9 Questions
| Attempts: 1087

Questions and Answers

- 1.The "running time" of an algorithm refers to
- A.
How much time it takes for the program to run

- B.
The number of steps it takes to complete with respect to the size of the input

- C.
How much time it takes to write the program

- 2.A loop invariant is
- A.
The steps of the algorithm that take place at each iteration of the loop

- B.
The part of the data that doesn't change from one iteration of the loop to the next

- C.
A statement about the data which reflects the progress made at each iteration toward the goal

- 3.Let's say you do a google search for "pacman". The "key" in this scenario is:
- A.
The top hit (the first web page listed in the search results)

- B.
The place in each web page where the pattern "pacman" is found

- C.
The word "pacman"

- 4.A "precondition" with respect to algorithms is:
- A.
The initial setup steps made before the main work of the algorithm is done

- B.
A condition that may prevent you from getting insurance

- C.
A true statement that can be made about the data before the algorithm is applied

- 5.For linear search, the "best case scenario" (when the algorithm completes with the fewest number of steps) is when:
- A.
The first item equals the key

- B.
The middle item equals the key

- C.
The data does not contain the key

- 6.For linear search, the "worst case scenario" (when the algorithm takes the most number of steps) is when:
- A.
The first item equals the key

- B.
The middle item equals the key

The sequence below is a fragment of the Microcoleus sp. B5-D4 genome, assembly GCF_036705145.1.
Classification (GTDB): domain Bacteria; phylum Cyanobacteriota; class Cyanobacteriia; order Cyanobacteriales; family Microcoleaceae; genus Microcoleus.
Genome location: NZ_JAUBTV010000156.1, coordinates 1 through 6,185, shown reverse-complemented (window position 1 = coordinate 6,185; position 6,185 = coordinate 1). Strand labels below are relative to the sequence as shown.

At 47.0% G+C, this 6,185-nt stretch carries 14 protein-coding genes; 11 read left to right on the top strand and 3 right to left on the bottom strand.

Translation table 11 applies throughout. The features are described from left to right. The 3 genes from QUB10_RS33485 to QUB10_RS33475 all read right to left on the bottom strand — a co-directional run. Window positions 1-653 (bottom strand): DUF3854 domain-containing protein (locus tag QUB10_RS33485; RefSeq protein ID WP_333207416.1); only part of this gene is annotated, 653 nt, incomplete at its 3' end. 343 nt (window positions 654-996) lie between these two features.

- C.
The data does not contain the key

- 7.For binary search, the "best case scenario" (when the algorithm will completes in the fewest number of steps) is when:
- A.
The first item equals the key

- B.
The middle item equals the key

- C.
The data does not contain the key

- 8.For binary search, the "worst case scenario" (when the algorithm takes the most number of steps) is when:
- A.
The first item equals the key

- B.
The middle item equals the key

- C.
The data does not contain the key

- 9.Note that 2
^{1}= 2, and 2^{2}= 4, and 2^{3}= 8 and so on.In these relationships the term "log base 2" refers to the exponent.For example, "log base 2 of 8" is 3, and "log base 2 of 4 is 2". We can think of "log base 2 of n" as being the number of times you can cut n in half until you get 1. For example, you can cut 8 in half 3 times. In general, a "divide and conquer" algorithm that is always cutting its data in half has a running time of "log base 2 of n". What is "log base 2 of 64"? In other words, how many times can you cut 64 in half?- A.
6

- B.
5

- C.
7

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